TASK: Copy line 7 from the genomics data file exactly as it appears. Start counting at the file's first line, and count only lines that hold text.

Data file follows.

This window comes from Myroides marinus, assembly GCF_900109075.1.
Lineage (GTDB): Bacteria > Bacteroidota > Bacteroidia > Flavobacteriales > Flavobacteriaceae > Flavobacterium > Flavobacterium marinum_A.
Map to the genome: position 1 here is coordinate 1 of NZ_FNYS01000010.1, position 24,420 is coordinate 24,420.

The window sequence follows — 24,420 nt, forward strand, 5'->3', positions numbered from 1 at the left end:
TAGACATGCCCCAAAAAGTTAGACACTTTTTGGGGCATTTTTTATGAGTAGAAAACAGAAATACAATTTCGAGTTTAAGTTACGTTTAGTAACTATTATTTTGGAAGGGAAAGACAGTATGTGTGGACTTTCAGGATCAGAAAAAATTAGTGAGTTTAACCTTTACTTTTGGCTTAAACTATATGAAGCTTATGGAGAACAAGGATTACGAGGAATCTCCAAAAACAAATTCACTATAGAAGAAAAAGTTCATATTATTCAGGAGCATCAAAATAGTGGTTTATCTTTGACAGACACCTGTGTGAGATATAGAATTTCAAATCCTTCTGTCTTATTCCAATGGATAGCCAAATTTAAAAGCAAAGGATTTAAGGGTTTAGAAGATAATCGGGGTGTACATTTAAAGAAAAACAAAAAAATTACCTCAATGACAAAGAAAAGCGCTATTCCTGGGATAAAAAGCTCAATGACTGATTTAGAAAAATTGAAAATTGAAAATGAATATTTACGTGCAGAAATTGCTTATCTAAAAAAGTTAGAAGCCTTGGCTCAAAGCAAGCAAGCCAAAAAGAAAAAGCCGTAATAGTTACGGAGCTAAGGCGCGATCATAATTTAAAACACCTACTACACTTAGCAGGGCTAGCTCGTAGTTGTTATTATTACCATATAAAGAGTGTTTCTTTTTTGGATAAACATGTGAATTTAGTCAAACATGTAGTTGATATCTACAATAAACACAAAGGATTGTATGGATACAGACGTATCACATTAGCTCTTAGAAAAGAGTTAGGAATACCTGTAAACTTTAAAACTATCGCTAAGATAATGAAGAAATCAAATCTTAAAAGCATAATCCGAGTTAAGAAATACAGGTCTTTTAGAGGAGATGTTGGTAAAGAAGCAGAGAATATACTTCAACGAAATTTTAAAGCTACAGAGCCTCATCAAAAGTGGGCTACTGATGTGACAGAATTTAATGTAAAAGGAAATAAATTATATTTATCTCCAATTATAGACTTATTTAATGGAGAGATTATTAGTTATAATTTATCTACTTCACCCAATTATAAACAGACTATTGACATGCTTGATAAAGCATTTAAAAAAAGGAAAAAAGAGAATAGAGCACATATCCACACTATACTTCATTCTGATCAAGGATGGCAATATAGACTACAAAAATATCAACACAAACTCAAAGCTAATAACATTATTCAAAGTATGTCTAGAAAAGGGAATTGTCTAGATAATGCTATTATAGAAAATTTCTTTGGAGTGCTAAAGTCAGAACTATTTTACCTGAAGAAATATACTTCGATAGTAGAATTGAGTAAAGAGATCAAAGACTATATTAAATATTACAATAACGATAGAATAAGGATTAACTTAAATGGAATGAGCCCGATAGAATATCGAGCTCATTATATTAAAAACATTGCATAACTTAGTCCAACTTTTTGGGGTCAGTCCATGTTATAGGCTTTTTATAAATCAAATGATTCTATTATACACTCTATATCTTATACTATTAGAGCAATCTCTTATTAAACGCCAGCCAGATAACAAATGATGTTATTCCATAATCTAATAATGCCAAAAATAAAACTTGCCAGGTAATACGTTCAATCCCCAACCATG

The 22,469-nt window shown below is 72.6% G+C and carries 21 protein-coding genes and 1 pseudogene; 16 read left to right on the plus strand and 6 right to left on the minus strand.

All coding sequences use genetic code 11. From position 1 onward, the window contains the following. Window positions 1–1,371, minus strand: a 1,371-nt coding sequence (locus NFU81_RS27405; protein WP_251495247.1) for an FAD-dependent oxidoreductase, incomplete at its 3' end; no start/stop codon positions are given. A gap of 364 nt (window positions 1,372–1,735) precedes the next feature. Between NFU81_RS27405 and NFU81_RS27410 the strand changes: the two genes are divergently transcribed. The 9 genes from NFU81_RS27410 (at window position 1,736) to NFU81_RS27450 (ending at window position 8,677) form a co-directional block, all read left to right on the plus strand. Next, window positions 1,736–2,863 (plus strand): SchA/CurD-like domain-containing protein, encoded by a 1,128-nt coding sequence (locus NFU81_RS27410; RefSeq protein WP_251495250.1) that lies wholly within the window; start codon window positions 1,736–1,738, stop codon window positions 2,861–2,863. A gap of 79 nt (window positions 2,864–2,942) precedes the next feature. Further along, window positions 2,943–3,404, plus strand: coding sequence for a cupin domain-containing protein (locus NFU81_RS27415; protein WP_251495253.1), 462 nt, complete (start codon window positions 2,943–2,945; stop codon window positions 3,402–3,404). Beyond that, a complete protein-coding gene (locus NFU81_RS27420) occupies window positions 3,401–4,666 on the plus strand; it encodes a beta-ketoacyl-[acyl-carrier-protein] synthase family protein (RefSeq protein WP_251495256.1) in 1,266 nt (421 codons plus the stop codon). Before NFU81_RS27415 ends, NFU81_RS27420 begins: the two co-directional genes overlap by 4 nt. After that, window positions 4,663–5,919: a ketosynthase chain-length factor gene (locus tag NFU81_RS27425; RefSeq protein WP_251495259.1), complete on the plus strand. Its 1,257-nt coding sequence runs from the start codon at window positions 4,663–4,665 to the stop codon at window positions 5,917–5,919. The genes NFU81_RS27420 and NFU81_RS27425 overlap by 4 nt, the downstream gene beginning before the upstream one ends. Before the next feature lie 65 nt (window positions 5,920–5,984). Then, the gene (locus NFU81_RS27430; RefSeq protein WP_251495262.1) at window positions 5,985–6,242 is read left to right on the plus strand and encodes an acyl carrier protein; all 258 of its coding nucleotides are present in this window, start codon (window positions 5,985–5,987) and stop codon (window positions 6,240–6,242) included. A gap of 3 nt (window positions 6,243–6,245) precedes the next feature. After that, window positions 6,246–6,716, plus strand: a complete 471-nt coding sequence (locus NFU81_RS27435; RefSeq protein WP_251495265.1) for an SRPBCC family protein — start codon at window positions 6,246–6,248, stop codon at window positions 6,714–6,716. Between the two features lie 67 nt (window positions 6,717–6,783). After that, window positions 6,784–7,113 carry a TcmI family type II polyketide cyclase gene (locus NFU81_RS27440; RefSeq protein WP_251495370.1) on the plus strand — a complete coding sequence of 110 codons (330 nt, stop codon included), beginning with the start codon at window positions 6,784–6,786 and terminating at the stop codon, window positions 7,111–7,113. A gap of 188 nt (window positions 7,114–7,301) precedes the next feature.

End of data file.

All coding sequences use genetic code 11. From position 1 onward, the window contains the following. Window positions 1–1,371, minus strand: a 1,371-nt coding sequence (locus NFU81_RS27405; protein WP_251495247.1) for an FAD-dependent oxidoreductase, incomplete at its 3' end; no start/stop codon positions are given. A gap of 364 nt (window positions 1,372–1,735) precedes the next feature. Between NFU81_RS27405 and NFU81_RS27410 the strand changes: the two genes are divergently transcribed. The 9 genes from NFU81_RS27410 (at window position 1,736) to NFU81_RS27450 (ending at window position 8,677) form a co-directional block, all read left to right on the plus strand. Next, window positions 1,736–2,863 (plus strand): SchA/CurD-like domain-containing protein, encoded by a 1,128-nt coding sequence (locus NFU81_RS27410; RefSeq protein WP_251495250.1) that lies wholly within the window; start codon window positions 1,736–1,738, stop codon window positions 2,861–2,863. A gap of 79 nt (window positions 2,864–2,942) precedes the next feature. Further along, window positions 2,943–3,404, plus strand: coding sequence for a cupin domain-containing protein (locus NFU81_RS27415; protein WP_251495253.1), 462 nt, complete (start codon window positions 2,943–2,945; stop codon window positions 3,402–3,404). Beyond that, a complete protein-coding gene (locus NFU81_RS27420) occupies window positions 3,401–4,666 on the plus strand; it encodes a beta-ketoacyl-[acyl-carrier-protein] synthase family protein (RefSeq protein WP_251495256.1) in 1,266 nt (421 codons plus the stop codon). Before NFU81_RS27415 ends, NFU81_RS27420 begins: the two co-directional genes overlap by 4 nt. After that, window positions 4,663–5,919: a ketosynthase chain-length factor gene (locus tag NFU81_RS27425; RefSeq protein WP_251495259.1), complete on the plus strand. Its 1,257-nt coding sequence runs from the start codon at window positions 4,663–4,665 to the stop codon at window positions 5,917–5,919. The genes NFU81_RS27420 and NFU81_RS27425 overlap by 4 nt, the downstream gene beginning before the upstream one ends. Before the next feature lie 65 nt (window positions 5,920–5,984). Then, the gene (locus NFU81_RS27430; RefSeq protein WP_251495262.1) at window positions 5,985–6,242 is read left to right on the plus strand and encodes an acyl carrier protein; all 258 of its coding nucleotides are present in this window, start codon (window positions 5,985–5,987) and stop codon (window positions 6,240–6,242) included. A gap of 3 nt (window positions 6,243–6,245) precedes the next feature. After that, window positions 6,246–6,716, plus strand: a complete 471-nt coding sequence (locus NFU81_RS27435; RefSeq protein WP_251495265.1) for an SRPBCC family protein — start codon at window positions 6,246–6,248, stop codon at window positions 6,714–6,716. Between the two features lie 67 nt (window positions 6,717–6,783). After that, window positions 6,784–7,113 carry a TcmI family type II polyketide cyclase gene (locus NFU81_RS27440; RefSeq protein WP_251495370.1) on the plus strand — a complete coding sequence of 110 codons (330 nt, stop codon included), beginning with the start codon at window positions 6,784–6,786 and terminating at the stop codon, window positions 7,111–7,113. A gap of 188 nt (window positions 7,114–7,301) precedes the next feature.